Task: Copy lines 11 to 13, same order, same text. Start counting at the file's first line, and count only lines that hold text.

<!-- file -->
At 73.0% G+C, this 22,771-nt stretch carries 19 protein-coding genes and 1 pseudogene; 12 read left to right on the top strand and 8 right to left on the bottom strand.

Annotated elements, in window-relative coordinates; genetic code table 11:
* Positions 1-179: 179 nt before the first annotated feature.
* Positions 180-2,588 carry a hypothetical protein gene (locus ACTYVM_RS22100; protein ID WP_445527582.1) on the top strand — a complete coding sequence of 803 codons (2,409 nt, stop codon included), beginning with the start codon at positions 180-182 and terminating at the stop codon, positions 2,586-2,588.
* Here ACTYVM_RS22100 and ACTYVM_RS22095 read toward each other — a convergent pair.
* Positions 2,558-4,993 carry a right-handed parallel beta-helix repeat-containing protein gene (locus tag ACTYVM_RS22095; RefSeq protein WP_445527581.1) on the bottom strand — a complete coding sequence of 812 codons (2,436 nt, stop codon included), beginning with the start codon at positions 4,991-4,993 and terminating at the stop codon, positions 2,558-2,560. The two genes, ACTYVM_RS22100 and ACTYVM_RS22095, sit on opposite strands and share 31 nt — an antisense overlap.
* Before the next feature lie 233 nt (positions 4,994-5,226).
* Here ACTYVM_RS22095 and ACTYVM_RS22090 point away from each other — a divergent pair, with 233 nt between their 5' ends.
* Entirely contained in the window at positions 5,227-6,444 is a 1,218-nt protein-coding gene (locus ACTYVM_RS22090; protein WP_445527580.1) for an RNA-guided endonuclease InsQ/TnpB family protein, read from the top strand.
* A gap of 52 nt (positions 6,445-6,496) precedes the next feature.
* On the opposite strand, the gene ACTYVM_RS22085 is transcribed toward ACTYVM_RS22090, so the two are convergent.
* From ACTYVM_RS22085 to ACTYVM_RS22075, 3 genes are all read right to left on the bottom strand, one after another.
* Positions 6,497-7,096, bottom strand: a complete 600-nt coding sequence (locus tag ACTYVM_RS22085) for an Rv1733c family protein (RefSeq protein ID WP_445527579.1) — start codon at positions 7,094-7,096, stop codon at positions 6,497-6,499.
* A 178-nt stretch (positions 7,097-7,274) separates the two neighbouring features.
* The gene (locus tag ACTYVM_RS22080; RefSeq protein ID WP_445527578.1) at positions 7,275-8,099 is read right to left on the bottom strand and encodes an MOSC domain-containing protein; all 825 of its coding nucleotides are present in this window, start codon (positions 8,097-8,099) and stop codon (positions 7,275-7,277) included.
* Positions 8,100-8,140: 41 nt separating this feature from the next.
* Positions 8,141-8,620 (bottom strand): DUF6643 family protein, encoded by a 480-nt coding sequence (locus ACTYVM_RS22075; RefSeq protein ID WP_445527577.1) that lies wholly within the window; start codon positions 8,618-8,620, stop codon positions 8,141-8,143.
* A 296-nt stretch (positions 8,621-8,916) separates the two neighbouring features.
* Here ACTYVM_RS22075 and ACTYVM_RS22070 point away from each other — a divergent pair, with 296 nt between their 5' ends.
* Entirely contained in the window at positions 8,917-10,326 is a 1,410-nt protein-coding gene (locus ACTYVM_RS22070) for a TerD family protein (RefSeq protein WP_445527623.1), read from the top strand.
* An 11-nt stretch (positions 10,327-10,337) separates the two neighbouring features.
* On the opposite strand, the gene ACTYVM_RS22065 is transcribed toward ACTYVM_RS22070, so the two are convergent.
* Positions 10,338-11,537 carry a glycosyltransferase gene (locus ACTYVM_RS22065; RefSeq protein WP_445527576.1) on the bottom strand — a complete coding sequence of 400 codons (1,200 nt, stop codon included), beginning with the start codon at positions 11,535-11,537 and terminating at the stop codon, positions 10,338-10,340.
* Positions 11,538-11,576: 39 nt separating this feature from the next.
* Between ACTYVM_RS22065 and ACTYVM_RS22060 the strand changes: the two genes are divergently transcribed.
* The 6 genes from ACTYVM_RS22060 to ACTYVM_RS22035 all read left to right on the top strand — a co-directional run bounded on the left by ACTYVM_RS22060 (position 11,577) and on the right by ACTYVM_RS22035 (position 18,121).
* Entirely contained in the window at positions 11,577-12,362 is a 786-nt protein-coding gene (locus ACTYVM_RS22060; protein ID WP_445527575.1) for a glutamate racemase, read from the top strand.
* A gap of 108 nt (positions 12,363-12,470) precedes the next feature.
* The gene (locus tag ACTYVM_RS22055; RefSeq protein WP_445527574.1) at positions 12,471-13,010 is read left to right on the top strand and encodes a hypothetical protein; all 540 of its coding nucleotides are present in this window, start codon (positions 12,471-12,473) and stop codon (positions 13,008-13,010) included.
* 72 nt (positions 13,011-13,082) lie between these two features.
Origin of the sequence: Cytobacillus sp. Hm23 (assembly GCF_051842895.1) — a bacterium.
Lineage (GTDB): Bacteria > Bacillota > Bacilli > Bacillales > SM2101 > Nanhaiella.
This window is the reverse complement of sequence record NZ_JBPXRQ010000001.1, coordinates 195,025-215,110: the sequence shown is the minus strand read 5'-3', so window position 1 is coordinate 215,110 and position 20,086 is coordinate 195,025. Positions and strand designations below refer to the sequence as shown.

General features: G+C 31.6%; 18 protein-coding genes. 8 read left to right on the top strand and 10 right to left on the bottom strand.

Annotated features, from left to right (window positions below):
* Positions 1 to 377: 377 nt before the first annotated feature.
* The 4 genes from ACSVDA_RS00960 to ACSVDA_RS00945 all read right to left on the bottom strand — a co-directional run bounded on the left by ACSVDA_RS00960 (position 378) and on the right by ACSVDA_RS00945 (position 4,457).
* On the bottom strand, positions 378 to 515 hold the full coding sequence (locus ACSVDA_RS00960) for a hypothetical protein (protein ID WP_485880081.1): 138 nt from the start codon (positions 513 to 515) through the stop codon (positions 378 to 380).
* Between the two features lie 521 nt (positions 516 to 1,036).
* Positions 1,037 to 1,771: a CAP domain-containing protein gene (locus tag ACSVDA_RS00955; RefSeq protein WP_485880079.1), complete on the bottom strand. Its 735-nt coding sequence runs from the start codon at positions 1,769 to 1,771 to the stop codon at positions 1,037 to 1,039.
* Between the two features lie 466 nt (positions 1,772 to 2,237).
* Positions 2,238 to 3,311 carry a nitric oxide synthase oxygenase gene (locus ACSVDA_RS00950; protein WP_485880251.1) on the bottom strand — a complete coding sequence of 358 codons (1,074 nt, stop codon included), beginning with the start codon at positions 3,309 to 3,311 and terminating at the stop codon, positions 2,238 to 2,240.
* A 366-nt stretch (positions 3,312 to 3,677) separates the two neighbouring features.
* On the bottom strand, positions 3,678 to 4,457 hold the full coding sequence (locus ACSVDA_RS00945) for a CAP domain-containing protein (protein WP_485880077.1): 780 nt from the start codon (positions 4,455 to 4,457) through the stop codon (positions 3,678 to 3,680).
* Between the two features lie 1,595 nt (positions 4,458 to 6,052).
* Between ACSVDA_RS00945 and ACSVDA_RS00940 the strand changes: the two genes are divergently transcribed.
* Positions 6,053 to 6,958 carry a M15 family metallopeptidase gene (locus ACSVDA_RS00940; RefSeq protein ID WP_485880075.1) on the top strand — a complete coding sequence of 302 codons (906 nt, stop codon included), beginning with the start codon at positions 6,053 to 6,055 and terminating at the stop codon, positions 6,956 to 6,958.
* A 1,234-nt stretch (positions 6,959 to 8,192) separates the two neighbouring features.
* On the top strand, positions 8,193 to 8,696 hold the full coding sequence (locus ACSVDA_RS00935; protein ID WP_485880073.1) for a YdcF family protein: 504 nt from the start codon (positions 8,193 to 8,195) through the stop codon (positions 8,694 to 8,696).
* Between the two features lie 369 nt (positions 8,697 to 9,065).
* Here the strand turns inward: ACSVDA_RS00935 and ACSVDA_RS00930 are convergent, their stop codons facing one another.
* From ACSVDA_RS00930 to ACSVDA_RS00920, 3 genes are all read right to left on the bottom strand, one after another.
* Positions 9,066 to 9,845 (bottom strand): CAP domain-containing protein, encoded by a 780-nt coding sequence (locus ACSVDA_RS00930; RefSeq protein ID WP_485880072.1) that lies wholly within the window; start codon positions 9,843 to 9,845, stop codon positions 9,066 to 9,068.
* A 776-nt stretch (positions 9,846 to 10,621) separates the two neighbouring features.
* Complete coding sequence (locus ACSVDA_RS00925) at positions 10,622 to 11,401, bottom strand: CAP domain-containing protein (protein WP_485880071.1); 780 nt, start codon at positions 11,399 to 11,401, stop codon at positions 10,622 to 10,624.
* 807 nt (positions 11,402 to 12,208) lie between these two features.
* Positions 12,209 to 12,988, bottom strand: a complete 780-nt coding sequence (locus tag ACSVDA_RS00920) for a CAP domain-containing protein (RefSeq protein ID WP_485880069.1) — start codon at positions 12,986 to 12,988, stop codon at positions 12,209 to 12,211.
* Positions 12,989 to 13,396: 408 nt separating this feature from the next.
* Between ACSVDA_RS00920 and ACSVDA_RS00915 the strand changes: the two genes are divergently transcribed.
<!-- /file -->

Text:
* On the opposite strand, the gene ACTYVM_RS22085 is transcribed toward ACTYVM_RS22090, so the two are convergent.
* From ACTYVM_RS22085 to ACTYVM_RS22075, 3 genes are all read right to left on the bottom strand, one after another.
* Positions 6,497-7,096, bottom strand: a complete 600-nt coding sequence (locus tag ACTYVM_RS22085) for an Rv1733c family protein (RefSeq protein ID WP_445527579.1) — start codon at positions 7,094-7,096, stop codon at positions 6,497-6,499.